BYU has launched a Google ad campaign promoting a Q&A article it wrote to shape the conversation about the Honor Code Office.
The ad appears above news stories when combinations of the words “BYU Honor Code Office” are searched in Google.
BYU Online Communications Director Joe Hadfield confirmed the ad campaign is from the university to help people looking for information about the Honor Code Office see the Q&A.
He also said a number of departments at BYU use keyword ads for a variety of goals and said the university is “continuing to engage in helpful dialogue with our students” about the Honor Code Office, but he did not elaborate on the next step in the controversy.
The Q&A article with new BYU Honor Code Office director Kevin Utt says Utt has been meeting with students to hear concerns and answer questions. It addresses some of the most common concerns about the Honor Code Office, such as the purpose of the office, the office’s relationship with the Title IX Office and protocols when someone is accused of violating the Honor Code.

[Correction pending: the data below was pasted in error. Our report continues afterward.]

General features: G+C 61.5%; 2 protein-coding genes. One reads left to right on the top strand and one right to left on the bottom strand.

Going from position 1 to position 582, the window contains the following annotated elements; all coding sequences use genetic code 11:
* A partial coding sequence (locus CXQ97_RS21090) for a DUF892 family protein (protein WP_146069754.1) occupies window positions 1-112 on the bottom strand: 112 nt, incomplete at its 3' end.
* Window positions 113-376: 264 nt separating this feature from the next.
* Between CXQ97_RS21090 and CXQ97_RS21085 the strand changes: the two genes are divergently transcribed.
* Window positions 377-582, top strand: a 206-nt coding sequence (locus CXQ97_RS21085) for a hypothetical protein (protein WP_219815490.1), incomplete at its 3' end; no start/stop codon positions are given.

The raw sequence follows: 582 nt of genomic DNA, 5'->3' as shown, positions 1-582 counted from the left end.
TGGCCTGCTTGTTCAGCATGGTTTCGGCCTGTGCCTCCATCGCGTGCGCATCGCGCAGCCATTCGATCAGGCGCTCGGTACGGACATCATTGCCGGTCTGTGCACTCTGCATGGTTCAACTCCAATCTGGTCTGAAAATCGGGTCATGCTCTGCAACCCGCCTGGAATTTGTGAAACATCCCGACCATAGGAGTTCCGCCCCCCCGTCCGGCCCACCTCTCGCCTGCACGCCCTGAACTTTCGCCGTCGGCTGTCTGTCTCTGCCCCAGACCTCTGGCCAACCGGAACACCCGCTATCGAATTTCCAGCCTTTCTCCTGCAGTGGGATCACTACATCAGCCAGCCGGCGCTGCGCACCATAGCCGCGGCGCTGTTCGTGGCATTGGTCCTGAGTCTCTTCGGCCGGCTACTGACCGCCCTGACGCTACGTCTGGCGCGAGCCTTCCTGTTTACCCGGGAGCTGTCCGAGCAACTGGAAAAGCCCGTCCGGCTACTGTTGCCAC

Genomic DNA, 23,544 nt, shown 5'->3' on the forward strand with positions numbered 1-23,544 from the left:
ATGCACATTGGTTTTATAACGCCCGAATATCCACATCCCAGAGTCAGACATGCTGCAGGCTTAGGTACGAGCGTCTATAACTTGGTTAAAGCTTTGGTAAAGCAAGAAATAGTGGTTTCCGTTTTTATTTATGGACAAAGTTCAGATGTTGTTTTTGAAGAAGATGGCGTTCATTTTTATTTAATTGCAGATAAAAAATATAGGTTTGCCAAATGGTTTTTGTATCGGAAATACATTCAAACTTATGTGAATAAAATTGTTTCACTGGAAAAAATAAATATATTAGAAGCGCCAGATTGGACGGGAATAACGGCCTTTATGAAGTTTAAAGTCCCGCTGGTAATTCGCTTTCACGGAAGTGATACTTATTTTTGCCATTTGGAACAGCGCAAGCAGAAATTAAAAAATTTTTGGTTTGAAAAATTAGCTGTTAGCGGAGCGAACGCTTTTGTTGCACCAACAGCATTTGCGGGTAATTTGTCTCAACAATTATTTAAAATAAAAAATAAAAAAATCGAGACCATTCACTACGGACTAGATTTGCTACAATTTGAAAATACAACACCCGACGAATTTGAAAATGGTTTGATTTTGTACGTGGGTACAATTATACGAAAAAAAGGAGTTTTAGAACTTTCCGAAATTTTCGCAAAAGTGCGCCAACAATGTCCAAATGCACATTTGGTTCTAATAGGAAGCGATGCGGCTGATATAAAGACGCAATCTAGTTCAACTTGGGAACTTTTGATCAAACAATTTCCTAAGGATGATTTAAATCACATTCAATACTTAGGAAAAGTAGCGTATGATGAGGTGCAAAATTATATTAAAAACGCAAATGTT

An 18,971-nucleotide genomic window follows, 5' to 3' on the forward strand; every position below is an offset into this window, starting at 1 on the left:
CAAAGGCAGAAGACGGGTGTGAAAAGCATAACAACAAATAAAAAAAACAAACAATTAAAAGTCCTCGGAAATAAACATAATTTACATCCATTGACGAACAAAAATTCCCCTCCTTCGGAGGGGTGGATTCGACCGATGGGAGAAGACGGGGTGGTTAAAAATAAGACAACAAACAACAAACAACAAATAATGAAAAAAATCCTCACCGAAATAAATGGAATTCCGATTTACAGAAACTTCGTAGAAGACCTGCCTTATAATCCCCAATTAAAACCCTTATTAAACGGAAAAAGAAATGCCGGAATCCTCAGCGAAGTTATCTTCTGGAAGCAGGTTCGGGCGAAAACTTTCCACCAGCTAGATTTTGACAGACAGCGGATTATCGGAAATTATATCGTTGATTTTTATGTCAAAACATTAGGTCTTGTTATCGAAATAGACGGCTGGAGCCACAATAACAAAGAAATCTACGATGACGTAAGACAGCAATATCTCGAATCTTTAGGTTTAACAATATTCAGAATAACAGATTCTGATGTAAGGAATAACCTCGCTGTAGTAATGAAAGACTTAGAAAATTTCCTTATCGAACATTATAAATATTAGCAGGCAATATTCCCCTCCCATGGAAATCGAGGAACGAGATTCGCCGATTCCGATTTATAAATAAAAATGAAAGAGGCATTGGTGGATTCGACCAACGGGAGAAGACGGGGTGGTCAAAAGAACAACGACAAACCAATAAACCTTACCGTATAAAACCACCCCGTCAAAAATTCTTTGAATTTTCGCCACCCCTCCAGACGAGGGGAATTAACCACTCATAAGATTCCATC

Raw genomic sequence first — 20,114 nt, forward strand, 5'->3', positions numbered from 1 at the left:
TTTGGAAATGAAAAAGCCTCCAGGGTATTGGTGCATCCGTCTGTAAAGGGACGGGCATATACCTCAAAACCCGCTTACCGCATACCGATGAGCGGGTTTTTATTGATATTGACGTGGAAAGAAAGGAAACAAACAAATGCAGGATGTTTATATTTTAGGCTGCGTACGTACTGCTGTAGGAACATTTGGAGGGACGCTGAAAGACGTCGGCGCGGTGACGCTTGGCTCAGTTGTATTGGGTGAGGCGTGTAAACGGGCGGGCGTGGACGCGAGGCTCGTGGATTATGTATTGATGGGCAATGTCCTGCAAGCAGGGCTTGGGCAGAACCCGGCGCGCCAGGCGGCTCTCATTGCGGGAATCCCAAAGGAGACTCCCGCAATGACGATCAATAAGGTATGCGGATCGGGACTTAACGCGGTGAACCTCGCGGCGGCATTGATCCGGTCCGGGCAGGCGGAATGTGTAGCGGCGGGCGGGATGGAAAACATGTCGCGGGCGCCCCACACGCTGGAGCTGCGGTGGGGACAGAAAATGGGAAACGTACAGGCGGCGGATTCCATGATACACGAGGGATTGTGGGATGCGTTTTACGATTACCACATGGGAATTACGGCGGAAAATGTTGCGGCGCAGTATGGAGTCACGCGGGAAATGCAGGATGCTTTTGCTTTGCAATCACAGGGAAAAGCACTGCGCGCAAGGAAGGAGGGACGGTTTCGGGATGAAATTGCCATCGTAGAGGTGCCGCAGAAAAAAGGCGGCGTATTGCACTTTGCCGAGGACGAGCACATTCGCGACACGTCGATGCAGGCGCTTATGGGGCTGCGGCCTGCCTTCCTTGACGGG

“Our goal is to help students come back into good standing as quickly as possible. We want students to succeed here,” the article reads.
The university released the Q&A article April 10 in response to recent controversy over the BYU Honor Code Office, started by Instagram account Honor Code Stories. It features anonymous stories of people’s negative Honor Code Office experiences and has over 37,000 followers as of April 22.
Shortly after the Instagram account began receiving widespread attention, student protests calling for Honor Code Office reform took place at BYU-Idaho and BYU’s main campus. The latter protest has received national news coverage from outlets such as the New York Times, NPR and Newsweek.
The Daily Universe also recently published submissions from BYU students expressing a variety of opinions about Honor Code Office reform.